by Reed Klein
“Two-four-six-eight! We just want to graduate!” chanted students and community members alike at the protest to Governor Gregoire’s budget on the morning of Feb. 15, in front of the State Capitol Building in Olympia. The steam of their breath could be seen everywhere as they talked and laughed around the empty fountain on the State Capitol campus, waiting to march onto the steps of the large, domed Legislative Building.
In all, thousands of people rallied to protest the potential cuts to financial aid, as well as the elimination of Work Study, which allows students to work part-time around campus to pay for tuition.
Work Study students are already in financial instability, said Kristina Blake, a Whatcom student in Work Study. Taking out a loan to pay for school, she said, would be perilous.
Blake and other WCC students, along with those of Bellingham Technical College and Skagit Valley Community College, rode a bus to the Monday morning rally. After a three hour bus ride they joined community members from across the state in opposition of Gregoire’s budget proposal.
“The education budget is less than admirable already,” said Richard Bruno, another Work Study student at Whatcom who went to Olympia. “The strain of the economy already has a greater strain on schools,” and this budget, Bruno said, just makes it incredibly worse.
On Gregoire’s Web site, www.governor.wa.gov, she said, “Let me be very clear: I do not support this budget. As required by law, it is balanced. For me, it is unjust.”
She is not alone in that sentiment.
Opponents to the budget see the cut of Work Study as not only detrimental to students who need the Work Study job to pay for school, but to the whole school system in general : fewer people would be able to afford school; schools would have to cut back spending; basic amenities and resources like the Writing Center could suffer from a lower source of school income.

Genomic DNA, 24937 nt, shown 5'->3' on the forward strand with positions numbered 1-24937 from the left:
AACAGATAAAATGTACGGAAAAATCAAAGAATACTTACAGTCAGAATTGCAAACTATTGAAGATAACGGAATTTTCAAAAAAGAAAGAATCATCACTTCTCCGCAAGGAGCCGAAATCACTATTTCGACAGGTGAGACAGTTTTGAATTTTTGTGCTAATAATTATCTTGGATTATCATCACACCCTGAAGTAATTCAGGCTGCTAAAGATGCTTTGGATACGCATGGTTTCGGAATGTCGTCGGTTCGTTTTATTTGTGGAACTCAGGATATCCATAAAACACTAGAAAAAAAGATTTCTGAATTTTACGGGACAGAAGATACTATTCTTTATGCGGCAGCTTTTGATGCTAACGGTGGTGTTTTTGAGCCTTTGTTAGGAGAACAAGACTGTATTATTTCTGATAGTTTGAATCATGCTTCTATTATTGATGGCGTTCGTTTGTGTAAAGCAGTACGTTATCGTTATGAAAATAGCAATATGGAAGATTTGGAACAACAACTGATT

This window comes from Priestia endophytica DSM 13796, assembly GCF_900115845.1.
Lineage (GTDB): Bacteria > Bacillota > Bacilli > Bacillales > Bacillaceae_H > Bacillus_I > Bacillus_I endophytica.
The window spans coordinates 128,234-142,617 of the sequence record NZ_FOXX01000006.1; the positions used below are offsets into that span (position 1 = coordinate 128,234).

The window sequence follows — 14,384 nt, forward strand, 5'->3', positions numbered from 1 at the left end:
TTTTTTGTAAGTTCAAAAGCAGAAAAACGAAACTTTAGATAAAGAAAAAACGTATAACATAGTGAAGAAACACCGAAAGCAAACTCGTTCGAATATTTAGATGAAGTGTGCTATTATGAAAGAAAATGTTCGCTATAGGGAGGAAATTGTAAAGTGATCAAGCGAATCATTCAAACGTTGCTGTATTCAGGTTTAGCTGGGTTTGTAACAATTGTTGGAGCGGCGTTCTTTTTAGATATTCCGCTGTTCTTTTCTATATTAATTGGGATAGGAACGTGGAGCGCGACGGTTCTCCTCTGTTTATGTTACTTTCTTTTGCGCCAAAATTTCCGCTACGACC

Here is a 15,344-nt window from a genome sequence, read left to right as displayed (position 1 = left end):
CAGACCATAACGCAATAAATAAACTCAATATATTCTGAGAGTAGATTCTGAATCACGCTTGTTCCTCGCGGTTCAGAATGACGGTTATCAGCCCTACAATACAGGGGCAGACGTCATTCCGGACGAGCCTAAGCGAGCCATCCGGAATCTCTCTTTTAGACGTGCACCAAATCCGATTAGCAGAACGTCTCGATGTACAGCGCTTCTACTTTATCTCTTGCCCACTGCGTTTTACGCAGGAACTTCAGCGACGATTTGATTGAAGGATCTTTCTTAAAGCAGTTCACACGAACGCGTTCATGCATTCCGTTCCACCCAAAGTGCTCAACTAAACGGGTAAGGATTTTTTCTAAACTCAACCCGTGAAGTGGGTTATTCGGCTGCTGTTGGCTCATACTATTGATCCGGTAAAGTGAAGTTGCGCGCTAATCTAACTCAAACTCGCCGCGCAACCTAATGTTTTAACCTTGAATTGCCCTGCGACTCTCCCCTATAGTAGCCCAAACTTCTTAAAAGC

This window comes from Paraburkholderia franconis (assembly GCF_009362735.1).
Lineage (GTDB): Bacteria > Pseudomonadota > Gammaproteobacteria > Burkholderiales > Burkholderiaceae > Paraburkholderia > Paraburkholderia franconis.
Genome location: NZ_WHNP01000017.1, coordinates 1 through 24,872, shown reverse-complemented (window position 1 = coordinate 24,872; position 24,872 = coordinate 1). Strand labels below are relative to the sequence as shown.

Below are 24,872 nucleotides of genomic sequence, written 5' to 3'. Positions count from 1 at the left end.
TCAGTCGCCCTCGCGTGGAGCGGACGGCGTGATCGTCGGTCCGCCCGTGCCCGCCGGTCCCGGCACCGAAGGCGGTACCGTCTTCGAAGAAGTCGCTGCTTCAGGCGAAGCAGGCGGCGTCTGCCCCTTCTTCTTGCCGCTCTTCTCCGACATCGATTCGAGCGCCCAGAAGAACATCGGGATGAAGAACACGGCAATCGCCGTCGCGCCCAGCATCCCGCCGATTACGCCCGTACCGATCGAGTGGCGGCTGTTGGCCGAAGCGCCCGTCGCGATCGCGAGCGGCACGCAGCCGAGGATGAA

Whatcom is expected to lose $238,000 from its operating budget if the budget passes, and offices around campus will be strained without their Work Study students.
Caroline Jovag, an employee in the registration office, says that there is no money for employees to work overtime – the help they receive from Work Study students is crucial to maintaining timely and orderly responses to student’s needs. Without Work Study students in almost every office, long lines and crowds would ensue.
“The education struggle is hard enough,” said Jay Wiitala, a Whatcom student who does not receive financial aid or participate in Work Study. He came to Olympia in support of his peers. “They won’t have the opportunity to succeed if Work Study is cut.
Rebuilding Our Economic Future Coalition, a hub of dozens of private interest groups interested in Washington State reform, proposed and organized the protest.
It wasn’t only students who participated in the protest. People of all ages came to the rally, from those in strollers to those with walking canes.
“We’re mortgaging our future,” said Pat Montgomery, an older man who wore his red, white, and blue shirt to the rally. “We must cut services in the budget, but not education.”
Montgomery and others at the rally showed strong support to start raising revenue taxes, flapping their signs and shouting from the big steps of the State Capitol. Depending on the revisions Washington State legislators decide and what Governor Gregoire vetoes, the budget is expected to be passed between April and May.
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